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Social in Business? Rather, Social Business


July 26, 2011

Can “Social” be Justified in Business?

Doug Hadden, VP Products

Many business leaders question the value of social networking. So the consultants and analysts are at it again with return on investment spreadsheets, warnings, damn lies and statistics.

And, many corporate social networking initiatives are meager at best. That’s because these firms see social media as another broadcast channel: press releases and opinion and listen to see if anyone is hurting your brand.

Social is a Business Model

Social is not a channel. It’s a fundamental way of doing business. Social businesses have many of the following characteristics:

  1. Customer-intimate with customer-centric processes: there is significant overlap among “departments” to support customer requirements. Marketing departments engage customers and domain experts. Product management is integrated. As are support and sales. This is not an operationally efficient model, but it is customer effective.
  2. Social enterprises: for profit or not for profit companies focused on specific social needs like clean water, green technology or governance. Social enterprises recognize that traditional business models need to change. Business models and methods adapt to suit the social need.
  3. Networked: organizations that participate in domain events, academic studies and discussions with like-minded individuals are social. These organizations learn and adapt. Networked organizations are more able to migrate to the virtual networked world.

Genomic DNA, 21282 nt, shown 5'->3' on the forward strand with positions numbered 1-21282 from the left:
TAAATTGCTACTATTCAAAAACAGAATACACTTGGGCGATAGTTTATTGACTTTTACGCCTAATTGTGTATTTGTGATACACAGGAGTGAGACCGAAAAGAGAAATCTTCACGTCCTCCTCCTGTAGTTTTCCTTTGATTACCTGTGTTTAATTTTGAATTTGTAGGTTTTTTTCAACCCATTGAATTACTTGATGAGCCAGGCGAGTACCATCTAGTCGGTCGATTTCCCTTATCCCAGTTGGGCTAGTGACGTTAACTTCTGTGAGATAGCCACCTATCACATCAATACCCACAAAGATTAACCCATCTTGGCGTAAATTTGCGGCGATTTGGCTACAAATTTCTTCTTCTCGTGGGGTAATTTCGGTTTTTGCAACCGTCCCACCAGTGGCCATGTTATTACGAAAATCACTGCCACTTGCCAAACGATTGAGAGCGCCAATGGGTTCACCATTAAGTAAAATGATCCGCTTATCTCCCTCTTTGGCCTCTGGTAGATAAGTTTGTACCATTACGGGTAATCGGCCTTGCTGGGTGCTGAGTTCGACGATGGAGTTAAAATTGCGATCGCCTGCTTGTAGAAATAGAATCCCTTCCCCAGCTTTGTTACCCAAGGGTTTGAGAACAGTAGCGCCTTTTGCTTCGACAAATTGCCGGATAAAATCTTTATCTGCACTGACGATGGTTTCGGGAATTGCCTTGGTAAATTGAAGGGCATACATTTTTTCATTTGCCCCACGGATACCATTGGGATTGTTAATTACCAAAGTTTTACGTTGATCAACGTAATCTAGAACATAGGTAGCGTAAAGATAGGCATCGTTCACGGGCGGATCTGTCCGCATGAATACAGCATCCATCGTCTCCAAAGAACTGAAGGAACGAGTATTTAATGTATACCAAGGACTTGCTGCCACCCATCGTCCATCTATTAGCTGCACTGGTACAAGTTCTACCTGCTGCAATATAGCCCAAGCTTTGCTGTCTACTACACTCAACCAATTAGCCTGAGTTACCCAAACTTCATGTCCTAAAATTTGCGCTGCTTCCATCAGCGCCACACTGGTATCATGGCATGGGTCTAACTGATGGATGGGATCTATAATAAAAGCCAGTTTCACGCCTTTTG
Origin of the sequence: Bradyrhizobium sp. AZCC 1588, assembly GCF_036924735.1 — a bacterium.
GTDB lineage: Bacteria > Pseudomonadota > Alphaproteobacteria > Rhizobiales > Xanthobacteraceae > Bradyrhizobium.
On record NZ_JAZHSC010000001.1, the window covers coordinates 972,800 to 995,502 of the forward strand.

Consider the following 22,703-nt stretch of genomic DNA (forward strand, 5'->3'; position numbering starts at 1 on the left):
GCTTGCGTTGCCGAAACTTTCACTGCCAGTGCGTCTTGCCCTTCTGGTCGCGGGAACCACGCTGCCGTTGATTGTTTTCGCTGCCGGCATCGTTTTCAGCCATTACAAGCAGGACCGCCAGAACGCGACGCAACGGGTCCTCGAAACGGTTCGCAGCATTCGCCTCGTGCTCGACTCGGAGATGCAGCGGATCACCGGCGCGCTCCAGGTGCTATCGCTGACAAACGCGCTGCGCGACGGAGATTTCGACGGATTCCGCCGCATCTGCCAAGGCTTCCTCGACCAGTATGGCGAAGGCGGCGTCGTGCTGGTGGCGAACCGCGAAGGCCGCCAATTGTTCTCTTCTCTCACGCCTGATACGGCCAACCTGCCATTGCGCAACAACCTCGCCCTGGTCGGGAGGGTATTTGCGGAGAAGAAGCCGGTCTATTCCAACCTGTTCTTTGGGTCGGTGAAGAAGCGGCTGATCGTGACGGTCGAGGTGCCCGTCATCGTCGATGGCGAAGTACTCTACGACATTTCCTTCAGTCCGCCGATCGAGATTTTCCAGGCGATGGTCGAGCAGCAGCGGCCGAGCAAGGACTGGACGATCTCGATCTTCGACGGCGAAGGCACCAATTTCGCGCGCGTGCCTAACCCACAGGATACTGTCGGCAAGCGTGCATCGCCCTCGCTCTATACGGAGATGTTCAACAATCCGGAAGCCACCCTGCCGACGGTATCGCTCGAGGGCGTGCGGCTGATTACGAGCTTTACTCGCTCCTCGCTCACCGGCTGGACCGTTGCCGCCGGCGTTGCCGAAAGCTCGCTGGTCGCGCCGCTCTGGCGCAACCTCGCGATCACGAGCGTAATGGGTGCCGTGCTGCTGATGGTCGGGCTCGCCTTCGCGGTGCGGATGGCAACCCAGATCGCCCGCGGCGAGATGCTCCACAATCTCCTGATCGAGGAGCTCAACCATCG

4. Learning organizations: many larger organizations have a culture of expertise. Leaders believe that they are ahead of the curve, thought leaders, little to learn from the crowds. Social organizations are always learning and sharing what they’ve learned.
  5. Sustainability: social businesses want customers to be continue buying products and services. These organizations understand their environmental impact and the total customer costs. Social businesses drive down long-term customer costs.
  6. Transparent: holding knowledge is no longer power. Sharing knowledge is power. Social organizations are forthright and accountable. Transparency is the new currency of trust.

Our experience at FreeBalance

FreeBalance is a for-profit social enterprise (FOPSE) focused on governance and public financial management. We leverage a number of social networking tools. We’ve discovered many interesting phenomena:

  1. Making a direct connection between a social media posting to a sale is almost impossible. We find that social media adds to the company credibility and supports our social networking activities outside the digital world.
  2. Valuable product and process ideas have been generated through social media interaction with experts in the governance domain.
  3. More effective use of corporate social responsibility initiatives have occurred thanks to learning good practices from practitioners.



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Doug Hadden

Doug Hadden

Executive Vice President, Innovation at FreeBalance
Doug is responsible for identifying new global markets, new technologies and trends, and new and enhanced internal processes. Doug leads a cross-functional international team that is responsible for developing product prototypes and innovative go-to-market strategies.

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